2014 Annual Science Report
NASA Goddard Space Flight Center Reporting | SEP 2013 – DEC 2014
Advancing Techniques for in Situ Analysis of Complex Organics: Laser Mass Spectrometry of Planetary Materials
In this final reporting period under CAN-5, we extended the development of protocols for laser mass spectrometry (MS) for analysis of complex, nonvolatile organic molecules from the progress made last year. In particular the major area of focus was in (1) the use of tunable laser wavelengths for desorption in two-step laser MS (L2MS), and (2) the use of tandem mass spectrometry (MS/MS) for in situ molecular structure analysis. Each of these protocols has been investigated during the course of the CAN-5 project, jointly supported by NAI and instrument development (PIDDP, MatISSE) and flight (MOMA) programs. The unique aspect of these efforts is their implementation and evaluation using truly miniature, flight-like instrumentation, to optimize the benefit to real mission science.
(1) The two-step laser MS (L2MS) protocol, as compared to one-step, or prompt, laser desorption (LDMS), was further developed based on the substantial initial work in 2012-2013. In this period, the concept of using the tunability of the desorption laser, rather than the traditional resonance ionization approach, was examined. Figure 1 shows an example set of spectra using IR desorption and UV post-ionization, as usual, but where the IR laser wavelength is varied over the range of 2800 to 3200 nm, which not only covers the well-known water absorption feature (for analysis of ice-rich samples) but also the vibrational modes of a range of aromatic compounds. The target material (bulk Murchison powder) is known to contain PAHs (in relatively high abundance) and their methylated homologues as components of both soluble and insoluble fractions. These are revealed specifically in the relevant IR range representing an increase in selectivity of several orders of magnitude. Results from this and related L2MS investigations are being prepared for submission to a peer reviewed journal.
(2) The tandem MS (or, MS/MS) capability is the deliberate fragmentation of isolated gas-phase molecules to allow focused structural analysis. In the last report period, we demonstrated the operation of a “pseudo-tandem” mode of the time-of-flight (TOF) MS instrument (also used for L2MS) – so-called because the fragmentation is carried out externally and on a subsequent analysis of the primary spectrum, assuming consistency. In recent work, using the breadboard and later the engineering model of the Mars Organic Molecule Analyzer (MOMA) in development for the ExoMars rover, we have carried out comparative MS/MS analyses with a linear ion trap. Ion traps support MS/MS “in space” implying the trapped ion population may be scanned, isolated, and fragmented within the trapping volume.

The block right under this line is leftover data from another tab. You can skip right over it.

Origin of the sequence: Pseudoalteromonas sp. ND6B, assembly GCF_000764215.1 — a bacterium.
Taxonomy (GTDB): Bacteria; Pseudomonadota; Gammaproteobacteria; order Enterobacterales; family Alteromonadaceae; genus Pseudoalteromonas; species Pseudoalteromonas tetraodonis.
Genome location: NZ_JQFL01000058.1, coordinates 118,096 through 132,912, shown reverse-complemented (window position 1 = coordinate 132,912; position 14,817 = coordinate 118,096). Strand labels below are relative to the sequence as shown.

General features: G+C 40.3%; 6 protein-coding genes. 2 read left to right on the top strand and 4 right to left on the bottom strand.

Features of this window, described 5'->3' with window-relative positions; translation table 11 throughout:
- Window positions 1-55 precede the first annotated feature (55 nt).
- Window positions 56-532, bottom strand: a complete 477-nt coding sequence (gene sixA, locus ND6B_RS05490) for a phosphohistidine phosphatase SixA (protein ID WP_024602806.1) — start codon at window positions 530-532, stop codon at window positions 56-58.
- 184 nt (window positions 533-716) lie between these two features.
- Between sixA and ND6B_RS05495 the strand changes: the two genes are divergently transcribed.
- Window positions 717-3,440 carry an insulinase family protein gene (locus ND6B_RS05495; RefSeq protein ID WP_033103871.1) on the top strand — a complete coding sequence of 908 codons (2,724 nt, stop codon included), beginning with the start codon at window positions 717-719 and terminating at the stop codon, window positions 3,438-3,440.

The GCA support specifically covered the conceptualization of developing an autonomous MS/MS capability (not in the minimum requirements on ExoMars), which would use data-dependent algorithms to return structural information in every series of runs rather than having to wait for humans-in-the-loop decisions. This may be critical in Mars operations where evidence of certain compounds may be “fleeting” (e.g., if they are surficial trace coatings on mineral surfaces that attenuate with repeated laser analyses. Figure 2 shows an example spectrum of the small peptide Angiotensin II (m/z 1047) which has been isolated and processed via MS/MS. The lower-m/z fragments are ‘y’ and ‘b’ ions known from the distinctive pattern of amino acid losses, effectively sequencing the detected peptide within a single spectrum.
PROJECT MEMBERS:William Brinckerhoff
Ricardo Arevalo Jr.
RELATED OBJECTIVES:Objective 2.1
Outer Solar System exploration
Origins and evolution of functional biomolecules
Biosignatures to be sought in Solar System materials